If I can write a book that speaks to just one reader the way Judy Blume spoke to me, I’ll feel like a successful writer.
Then I'll quit writing and just watch more TV.

Wednesday, March 2, 2011

The Earthquake Whistle

A few years ago, during a faculty meeting, we were all presented with whistles (nice ones, with lanyards!). The idea behind the gift was this: if the big earthquake strikes—Salt Lake City is on a major fault line—my fourth-floor office is likely to have a garden-level view. The whistle will presumably help the search and rescue team find me. I know! This is not the story you want to hear when presented with a gift. “Look! I’ve purchased for you a rubber suit! It should protect you against the rabid dog I see slobbering behind you.”
I see a few problems with this whistle plan; for one, the idea that I might need a whistle because I’ve somehow survived a four-story plummet into a pile of rubble scares the liver out of me. For another, I don’t carry that whistle at all times. What if I’ve just popped across the hall to use the bathroom? I guess that’s what the fancy lanyard is for. Every time I open my desk drawer and see that whistle, I get a little nervous. Honestly, it’s not that loud. (I’ve taken it on a few test runs). If I’m buried in rubble, I’d prefer a trumpet.  Or a gong. Do they make lanyards for those?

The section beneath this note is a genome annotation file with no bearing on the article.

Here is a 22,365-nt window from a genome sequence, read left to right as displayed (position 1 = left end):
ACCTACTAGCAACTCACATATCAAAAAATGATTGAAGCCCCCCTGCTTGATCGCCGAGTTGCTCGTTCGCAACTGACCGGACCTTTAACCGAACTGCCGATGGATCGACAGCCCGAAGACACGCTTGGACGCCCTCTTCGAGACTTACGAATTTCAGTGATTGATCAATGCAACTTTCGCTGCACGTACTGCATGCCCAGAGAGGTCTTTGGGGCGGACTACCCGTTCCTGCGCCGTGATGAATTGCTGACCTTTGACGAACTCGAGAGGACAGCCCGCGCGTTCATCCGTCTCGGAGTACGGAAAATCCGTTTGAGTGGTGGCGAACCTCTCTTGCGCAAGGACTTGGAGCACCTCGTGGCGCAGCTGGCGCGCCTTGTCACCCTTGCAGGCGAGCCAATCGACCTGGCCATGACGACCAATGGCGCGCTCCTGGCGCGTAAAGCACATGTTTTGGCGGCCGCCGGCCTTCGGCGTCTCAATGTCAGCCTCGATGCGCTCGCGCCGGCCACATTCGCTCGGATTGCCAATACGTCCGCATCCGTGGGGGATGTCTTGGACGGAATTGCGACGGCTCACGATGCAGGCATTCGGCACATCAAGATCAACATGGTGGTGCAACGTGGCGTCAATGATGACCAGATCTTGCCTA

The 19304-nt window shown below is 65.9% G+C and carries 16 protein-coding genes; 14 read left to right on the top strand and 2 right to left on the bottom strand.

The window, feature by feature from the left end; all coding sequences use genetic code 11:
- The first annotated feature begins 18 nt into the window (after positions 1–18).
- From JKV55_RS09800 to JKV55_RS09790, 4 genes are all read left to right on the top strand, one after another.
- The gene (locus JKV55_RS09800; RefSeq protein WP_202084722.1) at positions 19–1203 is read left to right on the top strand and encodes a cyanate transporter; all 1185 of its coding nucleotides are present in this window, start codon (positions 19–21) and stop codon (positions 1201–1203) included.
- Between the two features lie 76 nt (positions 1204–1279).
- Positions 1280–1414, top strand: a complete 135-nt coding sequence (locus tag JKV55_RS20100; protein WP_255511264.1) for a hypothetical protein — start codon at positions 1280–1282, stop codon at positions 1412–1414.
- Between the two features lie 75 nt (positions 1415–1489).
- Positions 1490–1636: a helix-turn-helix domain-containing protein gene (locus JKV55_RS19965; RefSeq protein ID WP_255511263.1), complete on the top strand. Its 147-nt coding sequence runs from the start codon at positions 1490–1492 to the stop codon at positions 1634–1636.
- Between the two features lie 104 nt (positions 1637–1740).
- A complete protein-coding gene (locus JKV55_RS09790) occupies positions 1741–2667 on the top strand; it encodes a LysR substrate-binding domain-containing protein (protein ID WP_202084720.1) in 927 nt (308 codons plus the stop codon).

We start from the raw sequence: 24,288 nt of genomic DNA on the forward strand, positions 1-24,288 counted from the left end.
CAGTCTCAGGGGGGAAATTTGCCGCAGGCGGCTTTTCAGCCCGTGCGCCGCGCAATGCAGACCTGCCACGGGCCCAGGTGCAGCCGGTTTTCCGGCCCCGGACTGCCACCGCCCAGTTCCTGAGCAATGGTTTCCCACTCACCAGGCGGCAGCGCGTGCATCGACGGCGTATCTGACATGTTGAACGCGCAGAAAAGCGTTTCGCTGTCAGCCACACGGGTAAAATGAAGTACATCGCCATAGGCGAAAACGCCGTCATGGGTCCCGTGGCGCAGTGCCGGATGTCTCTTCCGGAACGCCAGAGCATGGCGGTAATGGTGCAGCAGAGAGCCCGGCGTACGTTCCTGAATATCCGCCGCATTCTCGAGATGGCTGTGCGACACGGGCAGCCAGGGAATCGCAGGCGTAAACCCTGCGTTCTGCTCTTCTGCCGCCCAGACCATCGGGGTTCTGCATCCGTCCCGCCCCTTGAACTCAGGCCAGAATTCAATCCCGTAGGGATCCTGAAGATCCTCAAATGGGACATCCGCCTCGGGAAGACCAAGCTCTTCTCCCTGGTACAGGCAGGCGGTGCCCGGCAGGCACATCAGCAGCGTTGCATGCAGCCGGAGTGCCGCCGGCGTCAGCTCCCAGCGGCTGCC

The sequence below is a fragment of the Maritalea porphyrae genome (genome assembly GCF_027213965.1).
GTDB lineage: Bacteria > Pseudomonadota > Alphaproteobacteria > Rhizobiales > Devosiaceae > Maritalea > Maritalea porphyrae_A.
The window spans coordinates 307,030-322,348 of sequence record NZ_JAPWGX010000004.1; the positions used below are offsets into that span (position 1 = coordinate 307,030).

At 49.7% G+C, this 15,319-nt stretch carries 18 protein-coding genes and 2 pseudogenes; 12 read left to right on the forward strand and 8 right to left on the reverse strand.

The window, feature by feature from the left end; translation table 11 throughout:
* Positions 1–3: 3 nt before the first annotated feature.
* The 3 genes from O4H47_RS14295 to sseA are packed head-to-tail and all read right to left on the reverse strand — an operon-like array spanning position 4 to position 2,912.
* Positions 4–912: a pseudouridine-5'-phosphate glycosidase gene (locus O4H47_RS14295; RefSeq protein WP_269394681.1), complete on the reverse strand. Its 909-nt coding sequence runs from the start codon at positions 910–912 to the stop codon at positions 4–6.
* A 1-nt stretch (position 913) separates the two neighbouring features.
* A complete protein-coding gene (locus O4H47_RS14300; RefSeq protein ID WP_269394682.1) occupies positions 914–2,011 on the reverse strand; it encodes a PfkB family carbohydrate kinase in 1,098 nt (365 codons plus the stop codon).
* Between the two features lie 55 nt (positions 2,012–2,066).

The earthquake whistle came to mind this week because it’s spring break (spring!? Ha. Hardly.), and I’ve been using my break (break!? Ha. Hardly.) to catch up on paper-grading. I feel metaphorically buried; that whistle would come in handy right about now. “Please find me! I’m buried in papers of all kinds. Please help!”
I’m making decent progress, but I feel very cheated out of spring break. Consider the whistle blown.

Monday, February 21, 2011

Jersey Shore Is the Perfect Shade of Orange

I admit it: I watch the Jersey Shore and I love it. Even when I hate it.  I’m an MTV fan girl. Watching coming-of-age stories that involve a bunch of clowns GTLing really appeals to me.
As a general rule I’m actually a picky TV watcher. I’ve never seen Survivor or The Amazing Race. Can’t be bothered with The Bachelor or any of the other dating shows.  Or any of the housewives. I’m not interested in the models, chefs, or fashion designers angling for jobs. Don’t even get me started about the plastic surgery shows. It’s gotta be an MTV show.  I like shows about people who are developmentally stunted at adolescence, but who are still young enough that I hold out hope that they’ll reform. Or they won’t. And that’ll be just fine with me. As long as MTV finds a new crop of twenty-somethings who are willing to dye themselves orange and wear bedazzled T-shirts. (“T-shirt time!”)